*Minister for Education, Norma Foley. Photograph: Joe Buckley
INTEGRATION MINISTER, Roderic O’Gorman (GP) has been praised for his “personal and political leadership” by Minister for Education, Norma Foley (FF) in working to accommodate refugees and asylum seekers.
Much criticism has surrounded the communication and lack of information circulated to communities by the Department of Children, Equality, Disability, Integration and Youth in advance of asylum seekers and refugees arriving.
This has been particularly evident in Inch where a bus-load of 34 men arrived to take up residence at Magowna House on Monday evening, five days after the local community first became aware that the Department intends to have 69 male asylum seekers living at the premises which have been closed since 2019.
Speaking in Shannon, Minister Foley defended Minister O’Gorman for not accepting a request from Inch residents to meet them in the locality to discuss their concerns regarding sewerage and the lack of a fire certificate. “It would be virtually impossible for him to travel to every community because in every community we are welcoming in people who come from abroad and coming in to difficult and challenging circumstances, if you look to our schools in particular you will see the fantastic manner in which these students are becoming part of the experience of the schools, our schools have been enriched by the presence of students from so many different countries. There is a body of work in communities, by and large we can see great opportunities being fulfilled there”.
Junior Minister, Joe O’Brien (GP) met with locals in Ennis on Thursday evening and confirmed a fire certificate would be issued in the next fortnight.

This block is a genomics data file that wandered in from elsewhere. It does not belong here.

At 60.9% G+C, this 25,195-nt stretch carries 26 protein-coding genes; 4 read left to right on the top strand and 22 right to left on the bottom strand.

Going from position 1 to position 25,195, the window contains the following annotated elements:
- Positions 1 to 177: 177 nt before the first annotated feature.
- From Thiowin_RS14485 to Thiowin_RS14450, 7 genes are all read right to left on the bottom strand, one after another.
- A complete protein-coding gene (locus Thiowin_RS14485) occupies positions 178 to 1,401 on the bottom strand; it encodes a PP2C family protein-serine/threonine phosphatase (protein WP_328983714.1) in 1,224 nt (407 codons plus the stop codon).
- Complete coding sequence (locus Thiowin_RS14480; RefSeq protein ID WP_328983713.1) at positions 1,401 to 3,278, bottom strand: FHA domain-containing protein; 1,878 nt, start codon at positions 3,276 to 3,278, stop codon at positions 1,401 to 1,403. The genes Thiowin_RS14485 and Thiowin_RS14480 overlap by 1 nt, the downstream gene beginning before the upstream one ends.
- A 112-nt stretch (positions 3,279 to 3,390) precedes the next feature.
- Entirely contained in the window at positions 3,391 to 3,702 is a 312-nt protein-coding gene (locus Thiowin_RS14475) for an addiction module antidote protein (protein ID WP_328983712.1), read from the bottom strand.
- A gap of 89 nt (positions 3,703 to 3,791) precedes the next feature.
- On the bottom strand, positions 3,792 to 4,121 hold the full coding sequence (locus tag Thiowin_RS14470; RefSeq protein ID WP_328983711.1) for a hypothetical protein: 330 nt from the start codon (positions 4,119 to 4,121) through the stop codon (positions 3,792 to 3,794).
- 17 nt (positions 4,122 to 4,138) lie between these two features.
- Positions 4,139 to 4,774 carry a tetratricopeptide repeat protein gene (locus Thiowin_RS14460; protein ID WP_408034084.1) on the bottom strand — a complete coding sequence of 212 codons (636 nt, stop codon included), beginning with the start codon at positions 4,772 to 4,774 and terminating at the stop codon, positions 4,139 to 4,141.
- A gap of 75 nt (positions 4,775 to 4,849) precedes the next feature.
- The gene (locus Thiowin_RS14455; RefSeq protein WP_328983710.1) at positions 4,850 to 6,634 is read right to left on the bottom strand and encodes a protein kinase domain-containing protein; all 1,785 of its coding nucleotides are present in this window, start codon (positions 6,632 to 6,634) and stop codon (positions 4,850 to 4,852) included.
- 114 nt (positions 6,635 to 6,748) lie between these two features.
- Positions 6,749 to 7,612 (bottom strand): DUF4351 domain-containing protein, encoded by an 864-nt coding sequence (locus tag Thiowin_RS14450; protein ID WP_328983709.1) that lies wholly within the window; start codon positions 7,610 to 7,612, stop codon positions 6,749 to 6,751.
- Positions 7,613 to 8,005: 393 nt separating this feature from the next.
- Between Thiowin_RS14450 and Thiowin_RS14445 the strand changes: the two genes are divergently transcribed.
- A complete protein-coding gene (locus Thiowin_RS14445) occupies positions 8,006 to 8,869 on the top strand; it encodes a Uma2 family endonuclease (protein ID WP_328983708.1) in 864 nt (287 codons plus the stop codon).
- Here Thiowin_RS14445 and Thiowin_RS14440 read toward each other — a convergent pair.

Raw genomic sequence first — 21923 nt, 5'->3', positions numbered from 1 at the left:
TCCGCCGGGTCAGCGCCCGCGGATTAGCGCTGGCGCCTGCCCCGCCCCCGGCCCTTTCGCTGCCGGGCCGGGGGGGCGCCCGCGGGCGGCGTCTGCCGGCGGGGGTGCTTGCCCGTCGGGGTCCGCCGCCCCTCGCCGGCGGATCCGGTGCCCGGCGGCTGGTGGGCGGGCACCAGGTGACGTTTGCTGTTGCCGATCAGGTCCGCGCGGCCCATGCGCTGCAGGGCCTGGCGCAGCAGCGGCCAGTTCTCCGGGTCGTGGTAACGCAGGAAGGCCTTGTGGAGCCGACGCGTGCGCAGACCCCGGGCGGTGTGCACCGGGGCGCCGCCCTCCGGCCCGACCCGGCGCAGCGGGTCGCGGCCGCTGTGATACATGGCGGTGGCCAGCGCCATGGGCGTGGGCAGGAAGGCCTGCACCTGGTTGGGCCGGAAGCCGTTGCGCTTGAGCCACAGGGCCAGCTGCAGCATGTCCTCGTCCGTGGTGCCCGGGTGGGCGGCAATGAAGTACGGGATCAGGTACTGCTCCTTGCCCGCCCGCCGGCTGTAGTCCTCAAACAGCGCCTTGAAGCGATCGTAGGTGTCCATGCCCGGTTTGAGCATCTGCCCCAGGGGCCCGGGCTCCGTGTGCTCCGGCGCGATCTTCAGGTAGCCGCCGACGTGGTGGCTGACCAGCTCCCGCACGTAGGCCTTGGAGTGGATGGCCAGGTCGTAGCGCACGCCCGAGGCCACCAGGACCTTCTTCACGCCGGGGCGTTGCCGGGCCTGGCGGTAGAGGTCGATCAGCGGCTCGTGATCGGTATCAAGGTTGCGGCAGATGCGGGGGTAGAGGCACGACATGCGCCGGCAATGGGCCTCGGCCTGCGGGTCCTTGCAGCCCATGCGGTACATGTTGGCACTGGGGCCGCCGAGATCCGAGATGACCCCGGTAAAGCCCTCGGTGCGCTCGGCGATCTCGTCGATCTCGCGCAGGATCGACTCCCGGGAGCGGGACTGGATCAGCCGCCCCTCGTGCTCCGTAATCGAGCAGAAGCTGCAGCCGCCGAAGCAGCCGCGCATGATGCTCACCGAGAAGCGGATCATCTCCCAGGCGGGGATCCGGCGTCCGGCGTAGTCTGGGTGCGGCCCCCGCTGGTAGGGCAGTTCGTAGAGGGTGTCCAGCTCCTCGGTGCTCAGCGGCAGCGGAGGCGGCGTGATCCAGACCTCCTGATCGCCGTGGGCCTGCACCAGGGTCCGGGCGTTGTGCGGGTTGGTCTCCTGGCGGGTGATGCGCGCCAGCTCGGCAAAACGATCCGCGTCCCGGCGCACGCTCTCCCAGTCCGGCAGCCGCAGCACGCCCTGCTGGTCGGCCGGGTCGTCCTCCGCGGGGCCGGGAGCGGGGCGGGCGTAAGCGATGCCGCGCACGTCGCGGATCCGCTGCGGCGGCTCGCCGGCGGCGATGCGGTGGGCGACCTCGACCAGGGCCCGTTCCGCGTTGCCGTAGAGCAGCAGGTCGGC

Pressure is mounting on the Government on how they handle the ongoing issues in Inch. The stance taken by Minister O’Gorman can be replicated across the country, Minister Foley outlined. “I think we need to reflect and look at everything in the round. I think, in the round you can see how very well people have been received by communities and how well they have been welcomed into communities, I would always concede that there can be issues in specific areas, I think it is welcome that the issues have been flagged, Minister O’Gorman has made it clear that he is happy to engage on those issues and to engage with the residents and I think thati s right. We see right across the country the work that is being done by community groups in terms of the spirit of welcome inclusion”.
Clare Senator Roisin Garvey (GP) had said their colleagues in Government, Fine Gael and Fianna Fáil of ‘throwing Minister O’Gorman and the Greens under the bus’ on this particular issue.
Accommodating refugees and asylum seekers is a matter for the entire Government, Minister Foley stressed. “This is a whole of Government approach. I want to acknowledge that in the first instance this whole of Government approach is being led by Minister O’Gorman, from my personal engagement with him and I’m sure I would reflect my colleagues as well, I think he is doing an excellent job, I think the commitment, personal and political leadership he has shown has been second to none, he is well supported by Government and the Government is determined to recognise this is a shared responsibility within Government and within society. On a personal and political basis, I think Minister O’Gorman is doing an excellent job”.
That a meeting took place with the Junior Minister showed “a willingness on all sides to look at it and find a pathway forward,” the Kerry TD believed.
She felt the overall stance on asylum seekers and refugees in Ireland was welcoming. “If you look across Ireland and at all the counties, nine out of ten times you’re seeing communities who have broadly welcomed and who have adopted many of the new people who have come into the communities, I see it myself travelling the length and breadth of the country, I see the extraordinary openness and willingness of communities to be open and welcoming of people from incredibly and traumatic difficult circumstances, in the main that is the widest reflection of who we are, it is important and behoves us all to work through those issues but I think when we look at anything, we look at it in the round and in its broadest context, I think in its broader context wider Ireland have been very positive in welcoming, endorsing and acknowledging those who come from very difficult circumstances and in this instance where there are individual circumstances and issues to be ironed out I think that is right and appropriate”.